Participants completed a 28-item demographic and medical questionnaire assessing age, gender, ethnicity, and native language, an 11-item objective numeracy scale (ONS) (Lipkus, Samsa, & Rimer, 2001), an 8-item subjective numeracy scale (SNS) (Fagerlin et al., 2007), and the 14-item Medication Literacy in Spanish and English (MedLitRxSE) assessment tool (English version) (Nguyen et al., 2015; Sauceda et al., 2012). The MedLitRxSE tool provides respondents with four scenarios involving the administration or use of medication for oneself or for a family member, such as administering acetaminophen to one's niece or administering a diabetes medication to one's mother. Each scenario in the MedLitRxSE is followed by a series of questions regarding the medication or prescription label, including proper dosage, timing, or administration of the medicine. Responses to each question are coded as correct (1) or incorrect (0). Total score can range from 0 to 14. The instrument is available in both English and Spanish; the English version was employed in the present study. The measure displays good internal consistency (Kuder–Richardson [KR]-20 = 0.78 in English version; KR-20 = 0.80 in Spanish version) (Sauceda et al., 2012).

Procedure

Participants completed tasks in the following order: consent form, demographic and medical questionnaire, medication competence task, subjective numeracy task, and objective numeracy task. Tasks were administered individually to participants in a small room within a research laboratory; the lead author (K. M. G.) and associated research assistants administered the tasks, which required approximately 45 minutes to complete. Participants earned research credit for their participation. Approval to conduct the study was obtained from the University of Texas at El Paso's Institutional Review Board.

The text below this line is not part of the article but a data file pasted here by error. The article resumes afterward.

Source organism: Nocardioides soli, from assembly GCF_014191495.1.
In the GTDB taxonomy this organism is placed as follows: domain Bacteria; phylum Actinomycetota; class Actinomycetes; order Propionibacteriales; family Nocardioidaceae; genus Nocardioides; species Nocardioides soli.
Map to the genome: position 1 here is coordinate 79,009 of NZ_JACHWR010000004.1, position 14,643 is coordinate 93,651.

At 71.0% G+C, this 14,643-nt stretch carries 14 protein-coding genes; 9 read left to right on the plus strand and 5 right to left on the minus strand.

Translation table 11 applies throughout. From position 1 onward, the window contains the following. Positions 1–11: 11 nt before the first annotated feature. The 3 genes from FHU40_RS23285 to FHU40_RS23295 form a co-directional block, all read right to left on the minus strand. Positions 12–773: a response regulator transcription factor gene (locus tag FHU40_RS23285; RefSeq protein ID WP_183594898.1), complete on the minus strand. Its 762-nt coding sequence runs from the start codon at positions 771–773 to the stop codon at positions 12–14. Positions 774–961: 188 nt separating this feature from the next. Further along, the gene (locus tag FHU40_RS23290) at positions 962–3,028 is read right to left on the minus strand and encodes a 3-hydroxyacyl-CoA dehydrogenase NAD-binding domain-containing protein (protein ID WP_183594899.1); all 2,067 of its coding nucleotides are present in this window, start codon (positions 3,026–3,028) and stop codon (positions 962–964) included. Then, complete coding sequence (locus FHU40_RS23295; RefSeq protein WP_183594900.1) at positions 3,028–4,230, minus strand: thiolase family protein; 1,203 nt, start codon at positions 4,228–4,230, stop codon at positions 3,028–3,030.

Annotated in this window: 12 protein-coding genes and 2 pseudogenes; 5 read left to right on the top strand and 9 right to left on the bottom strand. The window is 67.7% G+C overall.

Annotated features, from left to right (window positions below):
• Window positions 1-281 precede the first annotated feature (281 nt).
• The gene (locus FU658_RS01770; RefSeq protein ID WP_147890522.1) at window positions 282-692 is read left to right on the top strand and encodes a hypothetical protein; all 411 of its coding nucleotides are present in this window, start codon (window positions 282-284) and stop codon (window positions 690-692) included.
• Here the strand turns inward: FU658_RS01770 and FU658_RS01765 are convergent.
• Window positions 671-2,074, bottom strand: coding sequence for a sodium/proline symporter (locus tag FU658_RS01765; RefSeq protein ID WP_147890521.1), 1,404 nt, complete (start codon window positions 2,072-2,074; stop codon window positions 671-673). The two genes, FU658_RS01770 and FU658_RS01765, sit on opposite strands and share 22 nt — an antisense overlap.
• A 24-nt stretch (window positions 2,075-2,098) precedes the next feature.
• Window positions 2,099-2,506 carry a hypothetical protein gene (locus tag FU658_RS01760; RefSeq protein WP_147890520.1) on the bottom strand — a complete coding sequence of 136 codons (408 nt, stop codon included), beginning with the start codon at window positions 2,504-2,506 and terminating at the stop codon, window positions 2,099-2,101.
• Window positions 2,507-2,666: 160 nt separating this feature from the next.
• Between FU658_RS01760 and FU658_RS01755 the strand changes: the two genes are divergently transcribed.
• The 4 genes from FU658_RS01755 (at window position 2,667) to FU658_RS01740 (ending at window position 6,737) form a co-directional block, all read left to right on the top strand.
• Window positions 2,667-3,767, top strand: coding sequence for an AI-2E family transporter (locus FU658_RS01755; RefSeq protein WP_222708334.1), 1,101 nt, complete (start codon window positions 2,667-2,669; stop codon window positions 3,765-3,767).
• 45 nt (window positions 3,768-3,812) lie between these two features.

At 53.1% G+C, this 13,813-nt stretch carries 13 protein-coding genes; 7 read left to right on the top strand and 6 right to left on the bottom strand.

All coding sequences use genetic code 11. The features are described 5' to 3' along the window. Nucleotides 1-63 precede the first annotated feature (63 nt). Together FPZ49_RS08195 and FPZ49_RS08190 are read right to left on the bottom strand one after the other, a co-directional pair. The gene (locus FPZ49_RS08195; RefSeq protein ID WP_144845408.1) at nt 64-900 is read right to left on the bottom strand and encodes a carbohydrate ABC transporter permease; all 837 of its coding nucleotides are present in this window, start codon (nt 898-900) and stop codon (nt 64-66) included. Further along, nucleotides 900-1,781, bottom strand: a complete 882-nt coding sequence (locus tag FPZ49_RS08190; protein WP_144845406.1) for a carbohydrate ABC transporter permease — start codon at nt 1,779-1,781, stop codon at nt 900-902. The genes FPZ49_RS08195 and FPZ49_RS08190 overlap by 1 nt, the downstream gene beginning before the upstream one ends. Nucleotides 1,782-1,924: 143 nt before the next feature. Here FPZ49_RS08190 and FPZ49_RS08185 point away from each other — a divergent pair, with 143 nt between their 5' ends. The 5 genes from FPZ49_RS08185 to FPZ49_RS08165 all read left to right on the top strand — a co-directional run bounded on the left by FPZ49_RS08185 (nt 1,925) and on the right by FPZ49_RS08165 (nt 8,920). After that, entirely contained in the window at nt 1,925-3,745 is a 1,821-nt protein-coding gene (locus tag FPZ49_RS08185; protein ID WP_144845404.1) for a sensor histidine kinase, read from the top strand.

Results and Discussion

Mean ONS and medication literacy scores were 7.58 (SD = 2.52) and 11.17 (SD = 1.42), respectively. Significant inter-correlations were obtained between medication literacy scores and objective and subjective numeracy scores (Table 1).

Intercorrelations Among Scores on the SNS, ONS, and the MedLitRxSE Assessment Tool in Study 1

Table 1:

Intercorrelations Among Scores on the SNS, ONS, and the MedLitRxSE Assessment Tool in Study 1

Hierarchical regression analysis assessed the association between medication competence and numeracy as measured by the ONS (Table 2). In the first step, we entered age, English proficiency, family and/or self-diabetes status, current use of prescription medication, administration of over-the-counter (OTC) medication in the past year, and past year use of OTC medication. In the second step, we entered ONS scores. Age and ONS scores each accounted for a significant amount of variance in MedLitRxSE scores (7.8% and 14.7%, respectively; p values < .01).

Summary of Hierarchical Regression Analyses for Variables Predicting MedLitRxSE Scores in Study 1

Table 2:

Summary of Hierarchical Regression Analyses for Variables Predicting MedLitRxSE Scores in Study 1

The findings suggest that numeracy is significantly associated with medication competence. Study 2 sought to replicate this finding in a sample of parents with young children. Study 2 also sought to determine if the association between numeracy and medication competence remains significant after controlling for parental health literacy.

Study 2